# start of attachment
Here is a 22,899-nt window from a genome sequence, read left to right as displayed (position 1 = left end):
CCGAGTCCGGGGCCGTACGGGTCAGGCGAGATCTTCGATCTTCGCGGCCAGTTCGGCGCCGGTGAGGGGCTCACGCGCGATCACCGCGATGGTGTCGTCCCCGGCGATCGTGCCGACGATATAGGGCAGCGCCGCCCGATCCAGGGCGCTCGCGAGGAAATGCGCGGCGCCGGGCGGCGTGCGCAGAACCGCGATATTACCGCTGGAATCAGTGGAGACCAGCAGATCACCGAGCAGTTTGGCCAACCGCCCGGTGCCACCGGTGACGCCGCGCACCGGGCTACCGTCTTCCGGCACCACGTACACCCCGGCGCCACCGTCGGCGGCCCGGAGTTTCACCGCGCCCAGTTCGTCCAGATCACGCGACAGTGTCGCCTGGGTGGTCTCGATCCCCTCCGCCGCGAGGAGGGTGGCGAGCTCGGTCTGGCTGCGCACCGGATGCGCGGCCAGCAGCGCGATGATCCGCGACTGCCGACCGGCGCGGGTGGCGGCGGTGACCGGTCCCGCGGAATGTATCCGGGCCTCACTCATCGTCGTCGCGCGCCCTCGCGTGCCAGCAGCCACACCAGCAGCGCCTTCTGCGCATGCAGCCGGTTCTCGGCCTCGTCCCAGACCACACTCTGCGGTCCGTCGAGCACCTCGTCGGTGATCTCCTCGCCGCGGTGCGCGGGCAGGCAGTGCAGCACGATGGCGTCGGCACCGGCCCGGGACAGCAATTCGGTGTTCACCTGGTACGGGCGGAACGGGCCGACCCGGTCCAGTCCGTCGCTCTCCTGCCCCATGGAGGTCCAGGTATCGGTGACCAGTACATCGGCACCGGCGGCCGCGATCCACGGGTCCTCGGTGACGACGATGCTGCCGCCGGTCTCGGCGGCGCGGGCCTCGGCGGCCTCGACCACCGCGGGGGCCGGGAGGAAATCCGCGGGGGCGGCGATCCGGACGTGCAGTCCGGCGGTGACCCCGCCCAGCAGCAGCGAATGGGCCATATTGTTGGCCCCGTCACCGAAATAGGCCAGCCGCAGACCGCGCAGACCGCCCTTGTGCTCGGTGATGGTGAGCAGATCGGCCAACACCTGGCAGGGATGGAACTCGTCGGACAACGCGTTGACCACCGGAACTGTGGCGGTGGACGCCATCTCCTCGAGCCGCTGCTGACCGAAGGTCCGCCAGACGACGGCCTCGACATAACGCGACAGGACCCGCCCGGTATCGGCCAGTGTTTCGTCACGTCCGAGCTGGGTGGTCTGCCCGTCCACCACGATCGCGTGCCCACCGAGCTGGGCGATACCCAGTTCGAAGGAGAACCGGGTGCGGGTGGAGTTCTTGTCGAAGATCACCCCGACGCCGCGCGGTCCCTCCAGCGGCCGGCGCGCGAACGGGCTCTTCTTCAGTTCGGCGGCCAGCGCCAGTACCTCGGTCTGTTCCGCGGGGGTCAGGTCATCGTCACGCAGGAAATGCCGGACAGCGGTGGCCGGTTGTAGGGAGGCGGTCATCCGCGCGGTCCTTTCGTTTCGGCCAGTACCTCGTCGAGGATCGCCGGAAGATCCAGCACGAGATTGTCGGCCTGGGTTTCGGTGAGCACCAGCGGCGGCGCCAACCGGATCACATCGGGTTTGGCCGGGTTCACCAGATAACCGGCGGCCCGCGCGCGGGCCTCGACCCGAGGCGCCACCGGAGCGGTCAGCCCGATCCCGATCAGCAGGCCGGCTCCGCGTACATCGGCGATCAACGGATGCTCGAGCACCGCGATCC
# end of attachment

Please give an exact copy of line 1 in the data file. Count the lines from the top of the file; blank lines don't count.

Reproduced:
Here is a 22,899-nt window from a genome sequence, read left to right as displayed (position 1 = left end):